Psalm 119

“In my heart I treasure your word.” (119:11)

The words of the person or persons who are the elders of our community or whom we consider to be our mentors are gold. We treasure them and store them away in our hearts. Long after the person is gone, we take out their words in times of need and the words comfort us and give us wisdom to solve the problems. We freely pass them along to others who might benefit. A body passes away, but when we share words of wisdom, they live forever.

Psalm 118

I shall not die but live and proclaim the works of Adonai. (118:17)

There is a difference between “not dying” and “living.” In this last Psalm of Hallel, whose purpose is to express our joy at the fact that we have survived to celebrate another festival, the Psalmist reminds us that merely surviving is not enough. I have met people who have given up on living their lives while they are still alive. They believe that:

  • “You can’t teach an old dog new tricks.” There is no point in reading, learning, studying, or challenging their assumptions because they have decided their mind is made up and nothing will change it.
  • “I tried that years ago and I didn’t like it.” Whether it is food or another kind of experience, if I didn’t like it last time I tried it or even if I have never tried it, now is not the time to start trying something new.
  • “I think of nothing but my aches and pains … let me tell you about them.” An aging body hurts and I am not minimizing the sometimes considerable pain. However, telling and retelling the story of pain leaves one trapped in a cycle of perpetually measuring one’s body for death.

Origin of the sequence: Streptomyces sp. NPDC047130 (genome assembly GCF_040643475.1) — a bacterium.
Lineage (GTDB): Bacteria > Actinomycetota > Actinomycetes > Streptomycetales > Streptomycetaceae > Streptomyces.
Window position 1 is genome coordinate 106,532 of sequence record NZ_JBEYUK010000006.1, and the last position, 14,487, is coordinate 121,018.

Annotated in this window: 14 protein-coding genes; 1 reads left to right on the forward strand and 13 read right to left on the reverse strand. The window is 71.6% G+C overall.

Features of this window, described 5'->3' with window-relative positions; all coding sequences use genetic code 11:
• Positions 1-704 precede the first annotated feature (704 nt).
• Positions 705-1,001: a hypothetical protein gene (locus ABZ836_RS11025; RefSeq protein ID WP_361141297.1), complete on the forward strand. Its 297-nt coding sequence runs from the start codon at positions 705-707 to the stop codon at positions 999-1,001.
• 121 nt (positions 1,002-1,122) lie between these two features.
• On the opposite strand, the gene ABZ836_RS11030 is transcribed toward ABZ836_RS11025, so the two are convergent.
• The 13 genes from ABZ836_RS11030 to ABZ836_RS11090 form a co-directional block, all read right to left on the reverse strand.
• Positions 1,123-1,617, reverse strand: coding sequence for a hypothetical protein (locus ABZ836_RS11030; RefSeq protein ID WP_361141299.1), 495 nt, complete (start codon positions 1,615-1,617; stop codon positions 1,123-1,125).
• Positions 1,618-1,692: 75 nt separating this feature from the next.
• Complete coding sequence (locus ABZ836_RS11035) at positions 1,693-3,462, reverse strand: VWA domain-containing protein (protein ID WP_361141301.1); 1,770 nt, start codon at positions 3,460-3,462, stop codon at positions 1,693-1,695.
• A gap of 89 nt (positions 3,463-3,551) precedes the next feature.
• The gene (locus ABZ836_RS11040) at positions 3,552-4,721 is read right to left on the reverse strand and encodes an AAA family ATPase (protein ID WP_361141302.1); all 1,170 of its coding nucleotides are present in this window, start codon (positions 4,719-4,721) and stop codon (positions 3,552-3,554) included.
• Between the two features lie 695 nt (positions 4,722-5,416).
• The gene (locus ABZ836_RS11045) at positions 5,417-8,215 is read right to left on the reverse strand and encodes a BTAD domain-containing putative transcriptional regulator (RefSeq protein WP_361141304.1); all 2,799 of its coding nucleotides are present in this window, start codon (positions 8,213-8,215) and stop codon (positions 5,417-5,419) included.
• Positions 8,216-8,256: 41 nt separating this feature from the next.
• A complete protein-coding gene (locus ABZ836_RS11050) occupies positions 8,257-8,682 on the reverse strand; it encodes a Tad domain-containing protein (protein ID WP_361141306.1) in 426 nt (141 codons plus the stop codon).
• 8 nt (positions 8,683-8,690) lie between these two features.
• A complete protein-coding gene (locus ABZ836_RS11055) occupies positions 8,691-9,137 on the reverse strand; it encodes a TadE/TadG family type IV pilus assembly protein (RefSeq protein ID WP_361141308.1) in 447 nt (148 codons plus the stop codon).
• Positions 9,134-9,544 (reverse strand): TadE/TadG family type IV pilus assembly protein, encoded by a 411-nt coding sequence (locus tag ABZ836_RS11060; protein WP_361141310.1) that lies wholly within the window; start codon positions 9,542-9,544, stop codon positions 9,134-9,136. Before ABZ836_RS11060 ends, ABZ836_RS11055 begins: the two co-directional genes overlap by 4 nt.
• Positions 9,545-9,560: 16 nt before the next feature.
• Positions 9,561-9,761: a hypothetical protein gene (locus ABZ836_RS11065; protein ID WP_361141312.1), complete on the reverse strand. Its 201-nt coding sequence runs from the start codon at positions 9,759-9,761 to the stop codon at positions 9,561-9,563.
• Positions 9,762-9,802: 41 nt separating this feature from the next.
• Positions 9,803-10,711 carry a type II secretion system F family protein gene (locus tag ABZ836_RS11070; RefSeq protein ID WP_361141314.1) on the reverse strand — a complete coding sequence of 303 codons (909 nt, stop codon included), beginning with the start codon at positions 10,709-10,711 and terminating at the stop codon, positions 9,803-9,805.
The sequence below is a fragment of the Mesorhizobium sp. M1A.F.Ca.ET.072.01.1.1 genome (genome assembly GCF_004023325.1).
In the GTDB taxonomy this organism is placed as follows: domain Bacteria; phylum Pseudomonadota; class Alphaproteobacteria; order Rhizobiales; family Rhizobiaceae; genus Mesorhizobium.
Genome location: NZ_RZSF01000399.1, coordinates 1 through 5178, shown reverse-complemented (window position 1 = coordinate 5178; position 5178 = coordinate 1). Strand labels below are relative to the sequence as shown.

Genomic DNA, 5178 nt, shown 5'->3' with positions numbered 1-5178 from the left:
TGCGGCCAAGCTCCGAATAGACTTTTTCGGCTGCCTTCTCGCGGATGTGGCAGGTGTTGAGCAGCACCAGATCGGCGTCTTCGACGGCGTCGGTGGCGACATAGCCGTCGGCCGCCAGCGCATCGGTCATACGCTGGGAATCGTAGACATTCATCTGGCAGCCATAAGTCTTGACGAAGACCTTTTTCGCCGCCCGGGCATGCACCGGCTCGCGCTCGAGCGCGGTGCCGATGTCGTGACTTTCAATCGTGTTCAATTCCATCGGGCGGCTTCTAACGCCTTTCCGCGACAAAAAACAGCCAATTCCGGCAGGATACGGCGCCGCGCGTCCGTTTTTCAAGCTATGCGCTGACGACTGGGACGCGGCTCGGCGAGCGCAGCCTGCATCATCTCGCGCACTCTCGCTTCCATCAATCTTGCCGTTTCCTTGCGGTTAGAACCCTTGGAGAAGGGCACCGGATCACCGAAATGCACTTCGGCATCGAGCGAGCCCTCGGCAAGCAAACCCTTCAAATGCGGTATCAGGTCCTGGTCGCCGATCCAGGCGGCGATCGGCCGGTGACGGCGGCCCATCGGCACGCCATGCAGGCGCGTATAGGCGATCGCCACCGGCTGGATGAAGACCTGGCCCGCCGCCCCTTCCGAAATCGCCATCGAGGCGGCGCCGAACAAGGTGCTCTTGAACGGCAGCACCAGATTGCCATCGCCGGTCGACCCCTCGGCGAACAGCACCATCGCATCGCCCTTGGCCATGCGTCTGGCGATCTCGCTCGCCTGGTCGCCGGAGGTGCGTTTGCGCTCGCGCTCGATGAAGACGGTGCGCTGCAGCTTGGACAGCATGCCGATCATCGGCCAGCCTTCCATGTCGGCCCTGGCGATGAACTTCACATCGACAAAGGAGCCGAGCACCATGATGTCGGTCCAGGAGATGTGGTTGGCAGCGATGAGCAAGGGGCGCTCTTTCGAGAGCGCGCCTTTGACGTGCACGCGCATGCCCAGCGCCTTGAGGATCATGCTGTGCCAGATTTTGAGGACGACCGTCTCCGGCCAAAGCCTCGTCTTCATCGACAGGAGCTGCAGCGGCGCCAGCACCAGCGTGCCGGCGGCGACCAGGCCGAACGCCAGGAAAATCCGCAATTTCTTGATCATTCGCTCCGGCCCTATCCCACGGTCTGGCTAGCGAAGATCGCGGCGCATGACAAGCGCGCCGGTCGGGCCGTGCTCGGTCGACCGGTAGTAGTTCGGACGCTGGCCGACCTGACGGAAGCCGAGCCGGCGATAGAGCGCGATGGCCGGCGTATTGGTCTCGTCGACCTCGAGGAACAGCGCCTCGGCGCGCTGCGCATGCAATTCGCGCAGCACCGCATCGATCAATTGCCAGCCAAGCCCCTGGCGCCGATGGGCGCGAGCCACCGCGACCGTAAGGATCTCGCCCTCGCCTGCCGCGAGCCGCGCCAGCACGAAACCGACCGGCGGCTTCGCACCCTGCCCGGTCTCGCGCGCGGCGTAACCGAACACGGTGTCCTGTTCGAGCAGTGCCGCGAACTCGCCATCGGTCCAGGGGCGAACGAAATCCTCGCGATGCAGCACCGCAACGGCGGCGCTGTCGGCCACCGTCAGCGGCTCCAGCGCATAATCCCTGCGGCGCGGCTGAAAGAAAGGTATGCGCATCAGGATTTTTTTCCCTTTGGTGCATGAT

• “I’m bored. There is nothing to do. I’m lonely. I don’t go anywhere.” Sometimes we make choices and sometimes our declining physical ability makes the choice for us. However, within the circle in which we are able to live, we have the choice either to complain about the things that are happening outside of the circle of our lives, or to live to the boundaries as best we can.

Those who truly lives their lives believe in:

  • Learning new things
  • Trying new foods and new experiences
  • Looking for meaningful ways to fill up their days (volunteering), and
  • Finding a reason every day to be grateful.

Psalm 90

The span of our life is seventy years, or, given the strength, eighty years; but the best of them are trouble and sorrow. They pass by speedily, and we are in darkness. (90:10)

The title of this Psalm is “A Prayer of Moses.” According to Deuteronomy, Moses lived to the age of 120. Although he had his share of aggravation, dealing with a sometimes uncooperative Israelite people, to characterize the best of his years as “trouble and sorrow” is pessimistic, to say the least.

Were I to write a Psalm imagining Moses contemplating his life and speaking with God, my Psalm would focus on the miracles and the redemption from Egypt. “You give life to human beings, nurture and sustain us in the desert of our lives; when all seems bleak, you are a source of blessing, comfort, and strength.”

The historian Salo Baron argued that the age of the “Lachrymose view of Jewish history” is over. No longer should we write history from the perspective that “gentile persecution and Jewish suffering have been the shaping forces of Jewish history.” Rather, as he said in a 1975 interview, “suffering is part of the destiny’ of the Jews, but so is repeated joy as well as ultimate redemption.” The 1906 Jewish Encyclopedia has an article entitled “Optimism and Pessimism” arguing that optimism is a fundamental Jewish value.

Moses died a hero, so much so in fact that the Torah deliberately obscures his burial place lest it become a place of pilgrimage and Moses take the place of God as a focus of worship. Moses died with his zest for life intact (Deuteronomy 34:7). Many of us, perhaps most of us, will experience significant physical infirmity at the end of our lives. However, isn’t it a worthy goal to remain positive and energetic to the best of our physical ability right up to the moment we die?

Whether we live through the century mark or whether our years number only 70 or 80, let us live them in the light of optimism, rather than the darkness of pessimism. Our years might fly by, but let us notice and celebrate the moments of joy as they come – the births, the b’nai mitzvah, the high school and college graduations, the weddings, the birthdays and anniversaries and other celebrations.